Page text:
The Friedrich Ebert Foundation is a German political foundation associated with the Social Democratic Party of Germany , yet independent of it...

, Germany's largest and oldest party-affiliated foundation, which, among other things, promotes students of outstanding intellectual ability and personality, is named after Ebert.

Controversy about the Freikorps collaboration


Ebert remains a somewhat controversial figure to this day. While the SPD recognizes him as one of the founders and keepers of German democracy whose death in office in February 1925 was a great loss, communists and others on the left argue that he paved the way for fascism by supporting the ultra-right Freikorps and their violent suppression of "Marxist" uprisings.

The Freikorps, which consisted of World War I veterans, maintained that the German working class, supported by the SPD, was responsible for Germany's defeat in World War I
World War I
World War I , which was predominantly called the World War or the Great War from its occurrence until 1939, and the First World War or World War I thereafter, was a major war centred in Europe that began on 28 July 1914 and lasted until 11 November 1918...

. The alleged proof of this Dolchstoßlegende was found in a number of strikes during 1917 and 1918 which had partly disrupted production in the Imperial German armaments industry. The aim of the striking workers and their socialist allies was said to have been to turn Imperial Germany into a Soviet Socialist Republic. Most historians, however, say that military defeat was inevitable after the USA had joined the war against Germany. In November 1918, a delegation of members of parliament represented Germany in the ceasefire negotiations at the request of the military leadership after the generals had decided that the war could no longer be won. Critics say that thus the politicians exactly played the role that the military wanted them to play. Ebert later on even co-operated with the generals in order to prevent the country from falling into chaos, as he saw it.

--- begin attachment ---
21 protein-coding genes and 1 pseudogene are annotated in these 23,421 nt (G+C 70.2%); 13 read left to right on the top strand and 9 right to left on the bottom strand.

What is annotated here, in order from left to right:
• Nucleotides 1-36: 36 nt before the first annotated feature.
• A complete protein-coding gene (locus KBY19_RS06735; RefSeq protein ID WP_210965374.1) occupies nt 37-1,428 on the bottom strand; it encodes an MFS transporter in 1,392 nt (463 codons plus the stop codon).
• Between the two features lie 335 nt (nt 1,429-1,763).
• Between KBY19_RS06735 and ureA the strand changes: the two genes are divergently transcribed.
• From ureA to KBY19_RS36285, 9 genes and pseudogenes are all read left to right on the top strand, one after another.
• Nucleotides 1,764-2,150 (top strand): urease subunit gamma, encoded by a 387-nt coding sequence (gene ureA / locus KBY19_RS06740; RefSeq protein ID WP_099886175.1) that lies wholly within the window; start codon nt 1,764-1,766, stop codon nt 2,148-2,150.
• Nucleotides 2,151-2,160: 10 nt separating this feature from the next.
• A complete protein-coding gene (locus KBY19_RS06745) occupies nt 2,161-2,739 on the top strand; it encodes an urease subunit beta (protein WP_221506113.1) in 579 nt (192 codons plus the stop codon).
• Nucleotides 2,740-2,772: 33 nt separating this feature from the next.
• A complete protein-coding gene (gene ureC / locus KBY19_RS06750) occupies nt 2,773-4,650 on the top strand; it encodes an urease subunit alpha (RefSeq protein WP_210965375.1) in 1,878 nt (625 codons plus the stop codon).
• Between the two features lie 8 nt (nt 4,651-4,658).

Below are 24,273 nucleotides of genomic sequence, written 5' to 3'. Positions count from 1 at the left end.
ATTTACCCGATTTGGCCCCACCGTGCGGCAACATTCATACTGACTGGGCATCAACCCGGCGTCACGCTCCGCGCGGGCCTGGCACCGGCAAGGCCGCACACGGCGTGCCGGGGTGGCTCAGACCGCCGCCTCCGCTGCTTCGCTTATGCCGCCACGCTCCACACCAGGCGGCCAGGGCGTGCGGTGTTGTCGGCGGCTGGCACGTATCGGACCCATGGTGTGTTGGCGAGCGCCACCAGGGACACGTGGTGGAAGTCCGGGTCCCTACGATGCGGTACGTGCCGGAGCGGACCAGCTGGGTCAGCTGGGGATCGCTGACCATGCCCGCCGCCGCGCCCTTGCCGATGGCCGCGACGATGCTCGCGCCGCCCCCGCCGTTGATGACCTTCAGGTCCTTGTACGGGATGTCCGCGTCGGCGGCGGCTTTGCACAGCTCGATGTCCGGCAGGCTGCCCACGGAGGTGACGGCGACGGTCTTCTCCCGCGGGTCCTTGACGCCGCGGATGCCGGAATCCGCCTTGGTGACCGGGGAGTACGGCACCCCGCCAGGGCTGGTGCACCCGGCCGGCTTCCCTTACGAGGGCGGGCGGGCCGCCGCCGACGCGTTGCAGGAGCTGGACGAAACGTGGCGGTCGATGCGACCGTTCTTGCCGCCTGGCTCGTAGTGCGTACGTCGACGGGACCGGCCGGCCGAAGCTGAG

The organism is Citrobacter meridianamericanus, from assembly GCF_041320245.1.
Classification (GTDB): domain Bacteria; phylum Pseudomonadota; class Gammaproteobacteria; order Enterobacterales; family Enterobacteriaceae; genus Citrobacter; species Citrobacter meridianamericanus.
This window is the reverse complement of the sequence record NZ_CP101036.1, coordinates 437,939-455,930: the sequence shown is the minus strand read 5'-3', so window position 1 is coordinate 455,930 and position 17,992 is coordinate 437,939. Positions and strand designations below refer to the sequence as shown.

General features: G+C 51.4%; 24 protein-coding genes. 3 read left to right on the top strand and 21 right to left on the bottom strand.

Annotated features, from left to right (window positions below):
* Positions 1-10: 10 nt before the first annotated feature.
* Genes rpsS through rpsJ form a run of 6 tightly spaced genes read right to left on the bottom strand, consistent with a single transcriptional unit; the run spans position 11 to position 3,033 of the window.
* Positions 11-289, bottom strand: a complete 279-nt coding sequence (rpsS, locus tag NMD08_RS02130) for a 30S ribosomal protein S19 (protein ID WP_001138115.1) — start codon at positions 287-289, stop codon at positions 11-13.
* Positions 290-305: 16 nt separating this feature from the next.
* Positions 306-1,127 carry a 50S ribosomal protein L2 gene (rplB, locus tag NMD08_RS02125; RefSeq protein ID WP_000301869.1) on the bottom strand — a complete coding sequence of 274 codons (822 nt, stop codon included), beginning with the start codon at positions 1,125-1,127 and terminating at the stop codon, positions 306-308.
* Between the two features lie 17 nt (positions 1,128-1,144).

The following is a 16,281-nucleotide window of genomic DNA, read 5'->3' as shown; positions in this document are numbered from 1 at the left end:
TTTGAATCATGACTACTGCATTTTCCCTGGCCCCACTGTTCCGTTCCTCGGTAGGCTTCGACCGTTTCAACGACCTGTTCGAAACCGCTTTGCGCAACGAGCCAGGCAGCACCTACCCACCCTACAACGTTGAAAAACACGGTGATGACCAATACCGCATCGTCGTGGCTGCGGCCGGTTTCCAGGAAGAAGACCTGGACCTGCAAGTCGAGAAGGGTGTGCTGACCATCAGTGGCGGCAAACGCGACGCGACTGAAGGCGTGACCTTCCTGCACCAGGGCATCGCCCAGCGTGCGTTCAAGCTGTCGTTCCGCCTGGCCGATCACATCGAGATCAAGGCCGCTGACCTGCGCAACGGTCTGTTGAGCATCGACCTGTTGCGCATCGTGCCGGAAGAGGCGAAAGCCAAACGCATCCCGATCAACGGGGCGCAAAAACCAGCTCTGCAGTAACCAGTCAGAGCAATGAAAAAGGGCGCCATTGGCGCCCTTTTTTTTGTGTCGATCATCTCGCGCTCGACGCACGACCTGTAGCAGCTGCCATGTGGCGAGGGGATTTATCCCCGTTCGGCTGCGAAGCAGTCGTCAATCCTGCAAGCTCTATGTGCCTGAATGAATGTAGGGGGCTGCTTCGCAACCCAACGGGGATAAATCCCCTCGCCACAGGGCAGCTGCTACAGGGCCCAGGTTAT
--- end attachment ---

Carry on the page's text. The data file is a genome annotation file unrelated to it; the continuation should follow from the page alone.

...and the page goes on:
Some historians have defended Ebert's actions as unfortunate but inevitable if the creation of a socialist state on the model that had been promoted by Rosa Luxemburg
Rosa Luxemburg
Rosa Luxemburg was a Marxist theorist, philosopher, economist and activist of Polish Jewish descent who became a naturalized German citizen...

, Karl Liebknecht
Karl Liebknecht
was a German socialist and a co-founder with Rosa Luxemburg of the Spartacist League and the Communist Party of Germany. He is best known for his opposition to World War I in the Reichstag and his role in the Spartacist uprising of 1919...

 and the communist Spartacus Group was to be prevented. Leftist historians like Bernt Engelmann, on the other hand, have argued that organized communism was not yet politically relevant in Germany at the time. However, the actions of Ebert and his Minister of Defense, Gustav Noske
Gustav Noske
Gustav Noske was a German politician of the Social Democratic Party of Germany . He served as the first Minister of Defence of Germany between 1919 and 1920.-Biography:...

, against the insurgents contributed to the radicalization of the workers and to increasing support for communist ideas.

Although the Weimar constitution (which Ebert signed into law in August 1919.) provided for the establishment of workers' councils on different levels of society, they did not play a major part in the political life of the Weimar Republic. Ebert always regarded the institutions of parliamentary democracy as a more legitimate expression of the will of the people; workers' councils, as a product of the revolution, were only justified in exercising power for a transitional period. "All power to all the people!" was the slogan of his party, in contrast to the slogan of the far left, "All power to the (workers') councils!".
In Ebert's opinion only reforms, not a revolution, could advance the causes of democracy and socialism. So he has been called a traitor by the far left, paving the way for the ascendancy of the far right and even of Hitler, whereas those who think his policies were justified claim that he saved Germany from Bolshevik excesses.

External links


President Friedrich Ebert Memorial in Heidelberg